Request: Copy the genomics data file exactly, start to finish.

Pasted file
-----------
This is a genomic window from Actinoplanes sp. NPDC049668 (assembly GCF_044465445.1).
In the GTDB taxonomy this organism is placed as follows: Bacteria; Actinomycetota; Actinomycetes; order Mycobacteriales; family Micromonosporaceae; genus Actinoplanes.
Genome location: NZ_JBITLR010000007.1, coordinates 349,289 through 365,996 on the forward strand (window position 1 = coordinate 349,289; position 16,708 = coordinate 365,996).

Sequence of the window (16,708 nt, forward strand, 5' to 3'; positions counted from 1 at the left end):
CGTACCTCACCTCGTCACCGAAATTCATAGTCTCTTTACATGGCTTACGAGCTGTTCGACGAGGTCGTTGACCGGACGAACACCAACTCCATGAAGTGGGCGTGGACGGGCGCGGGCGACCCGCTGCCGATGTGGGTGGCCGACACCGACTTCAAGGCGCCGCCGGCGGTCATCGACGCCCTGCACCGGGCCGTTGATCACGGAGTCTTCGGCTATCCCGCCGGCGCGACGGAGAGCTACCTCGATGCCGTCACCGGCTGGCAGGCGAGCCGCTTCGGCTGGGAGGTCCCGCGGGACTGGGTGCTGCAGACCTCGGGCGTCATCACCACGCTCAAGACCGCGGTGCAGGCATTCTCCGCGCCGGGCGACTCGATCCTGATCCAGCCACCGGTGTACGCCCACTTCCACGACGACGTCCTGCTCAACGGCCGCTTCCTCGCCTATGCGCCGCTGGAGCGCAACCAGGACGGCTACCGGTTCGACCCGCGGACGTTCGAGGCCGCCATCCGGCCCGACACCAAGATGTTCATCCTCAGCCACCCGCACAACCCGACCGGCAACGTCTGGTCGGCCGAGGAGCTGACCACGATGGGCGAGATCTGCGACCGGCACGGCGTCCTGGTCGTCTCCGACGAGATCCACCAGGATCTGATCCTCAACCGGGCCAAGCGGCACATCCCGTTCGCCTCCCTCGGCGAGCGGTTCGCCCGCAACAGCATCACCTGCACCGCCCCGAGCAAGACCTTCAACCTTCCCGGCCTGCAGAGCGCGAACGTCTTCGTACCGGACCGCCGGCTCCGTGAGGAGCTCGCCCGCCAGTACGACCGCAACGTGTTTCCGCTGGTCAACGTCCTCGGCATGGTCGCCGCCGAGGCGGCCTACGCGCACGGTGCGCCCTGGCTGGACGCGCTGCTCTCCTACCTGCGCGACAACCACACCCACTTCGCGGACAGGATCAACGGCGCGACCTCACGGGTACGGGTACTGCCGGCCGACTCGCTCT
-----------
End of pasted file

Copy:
This is a genomic window from Actinoplanes sp. NPDC049668 (assembly GCF_044465445.1).
In the GTDB taxonomy this organism is placed as follows: Bacteria; Actinomycetota; Actinomycetes; order Mycobacteriales; family Micromonosporaceae; genus Actinoplanes.
Genome location: NZ_JBITLR010000007.1, coordinates 349,289 through 365,996 on the forward strand (window position 1 = coordinate 349,289; position 16,708 = coordinate 365,996).

Sequence of the window (16,708 nt, forward strand, 5' to 3'; positions counted from 1 at the left end):
CGTACCTCACCTCGTCACCGAAATTCATAGTCTCTTTACATGGCTTACGAGCTGTTCGACGAGGTCGTTGACCGGACGAACACCAACTCCATGAAGTGGGCGTGGACGGGCGCGGGCGACCCGCTGCCGATGTGGGTGGCCGACACCGACTTCAAGGCGCCGCCGGCGGTCATCGACGCCCTGCACCGGGCCGTTGATCACGGAGTCTTCGGCTATCCCGCCGGCGCGACGGAGAGCTACCTCGATGCCGTCACCGGCTGGCAGGCGAGCCGCTTCGGCTGGGAGGTCCCGCGGGACTGGGTGCTGCAGACCTCGGGCGTCATCACCACGCTCAAGACCGCGGTGCAGGCATTCTCCGCGCCGGGCGACTCGATCCTGATCCAGCCACCGGTGTACGCCCACTTCCACGACGACGTCCTGCTCAACGGCCGCTTCCTCGCCTATGCGCCGCTGGAGCGCAACCAGGACGGCTACCGGTTCGACCCGCGGACGTTCGAGGCCGCCATCCGGCCCGACACCAAGATGTTCATCCTCAGCCACCCGCACAACCCGACCGGCAACGTCTGGTCGGCCGAGGAGCTGACCACGATGGGCGAGATCTGCGACCGGCACGGCGTCCTGGTCGTCTCCGACGAGATCCACCAGGATCTGATCCTCAACCGGGCCAAGCGGCACATCCCGTTCGCCTCCCTCGGCGAGCGGTTCGCCCGCAACAGCATCACCTGCACCGCCCCGAGCAAGACCTTCAACCTTCCCGGCCTGCAGAGCGCGAACGTCTTCGTACCGGACCGCCGGCTCCGTGAGGAGCTCGCCCGCCAGTACGACCGCAACGTGTTTCCGCTGGTCAACGTCCTCGGCATGGTCGCCGCCGAGGCGGCCTACGCGCACGGTGCGCCCTGGCTGGACGCGCTGCTCTCCTACCTGCGCGACAACCACACCCACTTCGCGGACAGGATCAACGGCGCGACCTCACGGGTACGGGTACTGCCGGCCGACTCGCTCT